Testing a Threat Pattern: Quality is Never an Accident

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John Ruskin, one of the great visionaries of the 19th century, said “Quality is never an accident; it is always the result of intelligent effort”, in our continuing journey through the lifecycle of a threat pattern, we are now at the testing phase. After analyzing  requirements, asset and threats, designing a general and reusable model for the threat pattern and implementing the model in our security monitoring platform, we cannot assume no mistakes were made. This is why a well-structured and accurate testing process is vital – to validate the pattern has been implemented correctly and to ensure we are able to effectively address the attack scenario.

Even in this phase, the typical process of the Software Development Life Cycle (SDLC) can help us head in the right direction. Once implemented, software is usually tested with two distinct but complementary methodologies: a white-box and a black-box approach. Let’s see how this would apply to our newly implemented threat pattern.

White-box testing is intended to verify the threat pattern logic and ensure implementation is coherent with the requirements. If the design phase has been approached correctly, the different components making up the pattern should already be well defined and documented. For each of them we need to prepare a list of specific inputs and expected outputs to trigger each part of the implementation. As with any software, testing progress can be quantified by the percentage of code covered by the tests.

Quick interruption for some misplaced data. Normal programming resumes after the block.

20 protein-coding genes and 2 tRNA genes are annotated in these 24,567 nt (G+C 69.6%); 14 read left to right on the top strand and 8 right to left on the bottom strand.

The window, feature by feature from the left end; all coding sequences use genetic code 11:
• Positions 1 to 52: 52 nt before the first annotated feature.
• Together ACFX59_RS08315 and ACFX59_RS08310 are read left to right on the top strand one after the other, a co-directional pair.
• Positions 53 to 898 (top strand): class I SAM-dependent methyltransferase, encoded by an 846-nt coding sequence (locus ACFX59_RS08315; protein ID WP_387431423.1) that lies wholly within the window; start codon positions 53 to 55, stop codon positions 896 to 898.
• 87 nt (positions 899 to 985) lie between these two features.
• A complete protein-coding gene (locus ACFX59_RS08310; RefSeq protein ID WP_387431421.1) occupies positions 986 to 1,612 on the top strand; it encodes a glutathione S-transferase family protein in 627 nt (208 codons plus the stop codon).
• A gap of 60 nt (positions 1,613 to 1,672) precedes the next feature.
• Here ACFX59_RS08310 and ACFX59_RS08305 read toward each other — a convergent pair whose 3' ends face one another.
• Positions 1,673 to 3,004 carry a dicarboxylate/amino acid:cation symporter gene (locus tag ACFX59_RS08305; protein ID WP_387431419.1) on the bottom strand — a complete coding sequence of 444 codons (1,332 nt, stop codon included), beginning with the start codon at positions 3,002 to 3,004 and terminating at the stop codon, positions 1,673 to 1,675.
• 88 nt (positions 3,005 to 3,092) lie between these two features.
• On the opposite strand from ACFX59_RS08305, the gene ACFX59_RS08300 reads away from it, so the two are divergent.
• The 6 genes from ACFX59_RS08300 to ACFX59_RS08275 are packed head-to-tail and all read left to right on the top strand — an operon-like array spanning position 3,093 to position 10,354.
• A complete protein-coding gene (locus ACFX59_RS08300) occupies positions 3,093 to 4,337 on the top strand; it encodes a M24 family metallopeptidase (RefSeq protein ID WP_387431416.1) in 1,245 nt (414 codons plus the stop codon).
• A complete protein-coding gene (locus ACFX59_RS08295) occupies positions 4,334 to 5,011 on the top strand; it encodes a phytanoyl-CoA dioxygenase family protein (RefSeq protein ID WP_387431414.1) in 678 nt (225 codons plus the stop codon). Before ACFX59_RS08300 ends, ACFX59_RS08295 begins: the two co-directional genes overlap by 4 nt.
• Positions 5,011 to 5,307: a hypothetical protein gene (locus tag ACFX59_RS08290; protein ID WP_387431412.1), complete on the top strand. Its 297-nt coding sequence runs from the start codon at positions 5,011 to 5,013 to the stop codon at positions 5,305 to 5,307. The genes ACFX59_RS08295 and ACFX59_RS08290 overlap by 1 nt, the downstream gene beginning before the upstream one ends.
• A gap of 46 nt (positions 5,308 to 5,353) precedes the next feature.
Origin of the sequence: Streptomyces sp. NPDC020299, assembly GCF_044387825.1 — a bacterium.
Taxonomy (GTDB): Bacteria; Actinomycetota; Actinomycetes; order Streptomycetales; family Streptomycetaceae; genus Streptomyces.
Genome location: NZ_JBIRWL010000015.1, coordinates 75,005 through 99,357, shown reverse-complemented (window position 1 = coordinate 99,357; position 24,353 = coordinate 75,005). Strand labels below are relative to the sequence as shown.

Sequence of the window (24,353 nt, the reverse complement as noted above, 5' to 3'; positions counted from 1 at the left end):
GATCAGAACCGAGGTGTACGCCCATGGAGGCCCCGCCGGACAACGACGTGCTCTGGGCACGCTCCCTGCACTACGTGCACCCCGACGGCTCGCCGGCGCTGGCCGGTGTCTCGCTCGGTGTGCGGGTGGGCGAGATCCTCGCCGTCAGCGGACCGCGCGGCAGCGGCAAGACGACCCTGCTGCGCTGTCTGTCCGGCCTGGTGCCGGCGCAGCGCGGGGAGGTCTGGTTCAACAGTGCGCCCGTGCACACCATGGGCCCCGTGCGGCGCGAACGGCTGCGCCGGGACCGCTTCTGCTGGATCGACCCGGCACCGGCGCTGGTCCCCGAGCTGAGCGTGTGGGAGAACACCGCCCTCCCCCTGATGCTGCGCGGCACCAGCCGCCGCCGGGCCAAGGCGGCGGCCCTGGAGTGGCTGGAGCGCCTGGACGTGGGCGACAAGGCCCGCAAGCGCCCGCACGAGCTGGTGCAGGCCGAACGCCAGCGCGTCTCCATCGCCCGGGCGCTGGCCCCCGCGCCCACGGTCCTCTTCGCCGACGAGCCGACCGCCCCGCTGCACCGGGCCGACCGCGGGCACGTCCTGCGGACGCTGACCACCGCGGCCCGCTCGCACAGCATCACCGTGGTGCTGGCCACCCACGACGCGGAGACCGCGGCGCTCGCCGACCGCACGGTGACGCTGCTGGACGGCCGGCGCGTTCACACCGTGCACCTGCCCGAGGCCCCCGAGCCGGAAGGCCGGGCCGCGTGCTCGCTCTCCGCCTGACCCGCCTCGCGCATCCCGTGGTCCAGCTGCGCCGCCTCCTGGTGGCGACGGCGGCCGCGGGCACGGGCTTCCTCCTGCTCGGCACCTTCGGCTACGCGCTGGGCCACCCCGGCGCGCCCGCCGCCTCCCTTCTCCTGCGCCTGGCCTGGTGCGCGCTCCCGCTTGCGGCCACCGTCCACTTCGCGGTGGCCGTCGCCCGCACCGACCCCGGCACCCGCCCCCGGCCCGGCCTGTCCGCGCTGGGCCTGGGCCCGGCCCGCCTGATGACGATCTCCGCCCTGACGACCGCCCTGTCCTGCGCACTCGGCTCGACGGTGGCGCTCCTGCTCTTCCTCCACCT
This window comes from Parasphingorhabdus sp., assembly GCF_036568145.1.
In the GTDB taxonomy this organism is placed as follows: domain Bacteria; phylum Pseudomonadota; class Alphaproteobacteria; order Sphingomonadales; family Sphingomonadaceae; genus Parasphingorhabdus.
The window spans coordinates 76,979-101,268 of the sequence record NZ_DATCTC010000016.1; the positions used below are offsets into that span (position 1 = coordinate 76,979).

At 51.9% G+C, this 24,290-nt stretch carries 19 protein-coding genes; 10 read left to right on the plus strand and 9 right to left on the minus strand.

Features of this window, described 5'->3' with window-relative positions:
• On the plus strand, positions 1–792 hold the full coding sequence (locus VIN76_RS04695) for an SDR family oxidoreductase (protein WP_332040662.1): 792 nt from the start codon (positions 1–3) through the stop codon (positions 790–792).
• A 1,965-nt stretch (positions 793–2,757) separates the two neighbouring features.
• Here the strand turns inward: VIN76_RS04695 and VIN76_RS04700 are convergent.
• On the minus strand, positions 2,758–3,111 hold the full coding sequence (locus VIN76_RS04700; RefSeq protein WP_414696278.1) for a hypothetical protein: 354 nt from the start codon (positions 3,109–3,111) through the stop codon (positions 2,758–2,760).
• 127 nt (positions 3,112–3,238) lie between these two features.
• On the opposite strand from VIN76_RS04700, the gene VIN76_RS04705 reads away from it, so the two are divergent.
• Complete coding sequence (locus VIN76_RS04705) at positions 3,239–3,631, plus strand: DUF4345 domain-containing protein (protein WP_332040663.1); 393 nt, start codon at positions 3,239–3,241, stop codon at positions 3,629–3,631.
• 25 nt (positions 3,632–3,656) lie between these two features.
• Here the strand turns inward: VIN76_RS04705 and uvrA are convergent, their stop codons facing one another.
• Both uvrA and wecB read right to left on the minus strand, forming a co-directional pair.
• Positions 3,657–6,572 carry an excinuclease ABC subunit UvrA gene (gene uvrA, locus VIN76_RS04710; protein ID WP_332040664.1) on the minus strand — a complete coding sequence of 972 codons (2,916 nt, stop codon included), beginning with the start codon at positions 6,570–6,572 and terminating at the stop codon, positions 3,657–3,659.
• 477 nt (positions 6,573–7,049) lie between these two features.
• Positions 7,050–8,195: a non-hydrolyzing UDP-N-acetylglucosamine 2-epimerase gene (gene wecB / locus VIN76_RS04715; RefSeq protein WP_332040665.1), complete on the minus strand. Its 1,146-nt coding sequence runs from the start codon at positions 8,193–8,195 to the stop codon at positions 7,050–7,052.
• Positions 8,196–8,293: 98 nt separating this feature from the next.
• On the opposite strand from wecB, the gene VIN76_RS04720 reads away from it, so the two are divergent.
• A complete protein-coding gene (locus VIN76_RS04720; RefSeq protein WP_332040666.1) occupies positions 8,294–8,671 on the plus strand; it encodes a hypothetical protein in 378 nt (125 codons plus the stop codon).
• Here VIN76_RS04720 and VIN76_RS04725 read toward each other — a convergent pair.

This process may be time consuming – and time is a precious resource in a Security Operations Center (SOC) – so automating even part of it is key. Luckily, at this stage we should have a good amount of historical data at our disposal as information has already started flowing into the system. Accurate sample selection is critical as they must ensure both good horizontal coverage (e.g. the number of the tested components), and vertical coverage (e.g. the variety of the inputs). Mapping each selected sample with the component under testing make logic validation and threat pattern effectiveness immediate. Furthermore, the same samples can be re-injected into the platform after any change to ensure the output is still consistent with the requirements.

Conversely, black-box testing examines the functionality of the threat pattern without dissecting its logic. In this stage, it is recommended to start from the attack scenarios originally elaborated during the analysis phase and determining the possible means an attacker would leverage to exploit the depicted situations. Many organizations find establishing or engaging with a red team (playing the role of the attacker) beneficial, with a blue team defending the kingdom by ensuring the implemented threat patterns behave as expected. At the end of the exercise the two teams meet to review the results and list all the situations not detected by the current implementation and the threat patterns requiring further review.

This leaves us with the question of how to measure the patterns’ effectiveness based on these test results? The simplest way would be to evaluate the number of false positives and false negatives. Those two parameters alone may be sufficient to understand how effective the threat pattern implementation was – based on the false negatives rate, and the potential “noise” it can generate – based on the false positive rate.

Here’s a very important lesson every SOC should have learned by now: the most dangerous enemy may not be an obscure attacker, rather it may be the number of false positives overwhelming analysts and preventing them from responding to the security issues which really matter! It is imperative to reduce the noise-to-signal ratio before it becomes insurmountable on our journey to protect the organization.